Executive Summary The Delaware Superior Court issued a recent decision providing the following guidance to parties regarding how to properly structure litigation finance agreements in order to avoid claims of champerty and maintenance: (i) the agreement should not assign ownership of the claims to the financier; (ii) the financier should not have any rights to direct or control the litigation; and (iii) the plaintiff should retain the unfettered right to settle the litigation at any time and for any amount. The Superior Court’s decision follows an earlier decision from the Delaware Court of Chancery, in which the Court of Chancery protected from discovery litigation financing communications through application of the work product doctrine.

In Charge Injection Technologies, Inc. v. E.I. DuPont de Nemours & Company, the Delaware Superior Court disagreed with arguments that a litigation financing agreement violates Delaware’s prohibition against champerty and maintenance.1 Champerty and maintenance are ancient common law doctrines, historically justified “to prevent disinterested third-parties from stirring up or encouraging fraudulent and frivolous lawsuits,” which originated in Medieval England in response to the practice of feudal lords and other wealthy individuals financing other individuals’ legal claims. The March 9, 2016 decision serves as a welcomed acknowledgement from the Delaware judiciary that properly structured third-party litigation financing is permissible.

Charge Injection Technologies, Inc. (“CIT”) brought suit against DuPont nine years ago, alleging that DuPont wrongfully used and disclosed CIT’s proprietary and confidential technology. After filing suit, however, “CIT quickly found that it lacked adequate resources to pursue long, drawn-out litigation against DuPont.”2 In an attempt to level the playing field, CIT sought third-party financing to help cover the costs of the litigation and other business expenses. CIT ultimately entered into an agreement with Burford Capital Ltd. (“Burford”), pursuant to which Burford provided financing to CIT in exchange for receiving a percentage of any proceeds from the litigation against DuPont.

DuPont moved to dismiss CIT’s lawsuit by asserting that the agreement between CIT and Burford violates Delaware’s prohibition against maintenance and champerty. DuPont argued that the agreement between CIT and Burford was champertous because Burford, a disinterested third party, had de facto control over the litigation.3 The court disagreed with DuPont’s argument, because “[t]he record before the Court demonstrate[d] that CIT is the bona fide owner of the claims in th[e] litigation, and Burford has no right to maintain th[e] action.”4 The court emphasized that the agreement between CIT and Burford expressly provides that Burford lacks “any rights as to the direction, control, settlement, or other conduct” of the litigation and, accordingly, the court found that CIT did not bargain away control of the litigation.5

The court likewise disagreed with DuPont’s maintenance argument – that “Burford is an officious intermeddler because Burford has ‘no bona fide interest’ in the litigation, and by providing financing, Burford is impermissibly prosecuting the lawsuit.”6 The court held that Burford was not an officious intermeddler and, therefore, its agreement with CIT did not constitute maintenance, emphasizing that Burford did not “stir up” litigation, control or force CIT to pursue litigation, or otherwise control the litigation for the purpose of continuing a frivolous or unwanted suit.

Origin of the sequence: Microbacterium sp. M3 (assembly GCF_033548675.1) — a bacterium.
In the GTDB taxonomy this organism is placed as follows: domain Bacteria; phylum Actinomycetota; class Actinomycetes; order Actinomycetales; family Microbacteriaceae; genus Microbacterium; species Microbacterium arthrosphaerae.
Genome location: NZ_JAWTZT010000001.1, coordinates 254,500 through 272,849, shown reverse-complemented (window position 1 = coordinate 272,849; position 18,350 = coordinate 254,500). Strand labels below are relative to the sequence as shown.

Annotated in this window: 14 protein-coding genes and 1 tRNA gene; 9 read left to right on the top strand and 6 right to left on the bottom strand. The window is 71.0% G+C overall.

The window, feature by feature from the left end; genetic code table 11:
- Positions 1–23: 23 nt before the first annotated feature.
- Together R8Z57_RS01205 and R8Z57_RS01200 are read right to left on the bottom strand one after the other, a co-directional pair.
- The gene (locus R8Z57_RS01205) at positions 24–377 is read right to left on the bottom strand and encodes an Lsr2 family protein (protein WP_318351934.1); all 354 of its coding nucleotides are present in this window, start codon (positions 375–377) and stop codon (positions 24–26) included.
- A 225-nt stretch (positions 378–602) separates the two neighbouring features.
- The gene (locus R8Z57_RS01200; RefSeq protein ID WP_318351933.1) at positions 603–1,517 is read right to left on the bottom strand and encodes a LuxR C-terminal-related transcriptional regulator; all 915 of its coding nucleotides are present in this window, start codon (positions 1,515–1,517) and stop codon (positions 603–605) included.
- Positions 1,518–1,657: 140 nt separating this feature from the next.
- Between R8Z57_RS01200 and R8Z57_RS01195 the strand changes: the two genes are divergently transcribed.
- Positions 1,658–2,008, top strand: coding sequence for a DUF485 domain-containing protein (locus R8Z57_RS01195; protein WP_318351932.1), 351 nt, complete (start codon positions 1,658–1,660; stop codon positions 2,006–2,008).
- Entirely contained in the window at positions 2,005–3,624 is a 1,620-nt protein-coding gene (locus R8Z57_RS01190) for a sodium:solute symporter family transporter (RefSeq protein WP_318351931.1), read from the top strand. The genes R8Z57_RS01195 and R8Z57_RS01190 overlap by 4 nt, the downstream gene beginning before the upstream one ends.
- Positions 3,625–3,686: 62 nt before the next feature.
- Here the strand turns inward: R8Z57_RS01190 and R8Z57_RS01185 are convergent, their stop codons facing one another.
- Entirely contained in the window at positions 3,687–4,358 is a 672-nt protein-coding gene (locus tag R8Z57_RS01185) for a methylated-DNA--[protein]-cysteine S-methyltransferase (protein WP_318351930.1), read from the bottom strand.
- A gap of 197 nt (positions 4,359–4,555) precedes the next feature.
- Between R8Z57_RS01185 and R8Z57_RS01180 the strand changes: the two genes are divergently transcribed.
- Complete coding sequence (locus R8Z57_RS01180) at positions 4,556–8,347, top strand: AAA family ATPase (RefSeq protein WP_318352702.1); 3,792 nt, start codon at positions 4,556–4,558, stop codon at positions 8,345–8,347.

The Superior Court’s decision in Charge Injection Technologies follows a February 24, 2015 decision from the Delaware Court of Chancery, Carlyle Investment Management L.L.C. v. Moonmouth Company S.A.,7 in which the Court of Chancery held that communications exchanged between a litigation funder and a claimant, and/or the claimant’s attorney, are subject to protection from discovery by the work product doctrine. The Court of Chancery reasoned that “[a]llowing work product protection for documents and communications relating to third-party funding places those parties that require outside funding on the same footing as those who do not and maintains a level playing field among adversaries in litigation,” explaining that “even though claim funding is the business of financing lawsuits…those documents simultaneously also are litigation documents and work product protection is appropriate.”8

The following guidance can be gleaned from the courts’ decisions in Charge Injection Technologies and Carlyle Investment Management:

  • The financing agreement should not assign ownership of the claims to the financier
  • The financier should not have any rights to direct or control the litigation
  • The plaintiff should retain an unfettered right to settle the litigation at any time for any amount
  • Communications relating to litigation financing can be shielded from discovery by the work product doctrine

Accordingly, with these decisions, Delaware courts have formally condoned the use of litigation financing and made clear that communications relating to litigation financing can be protected from discovery.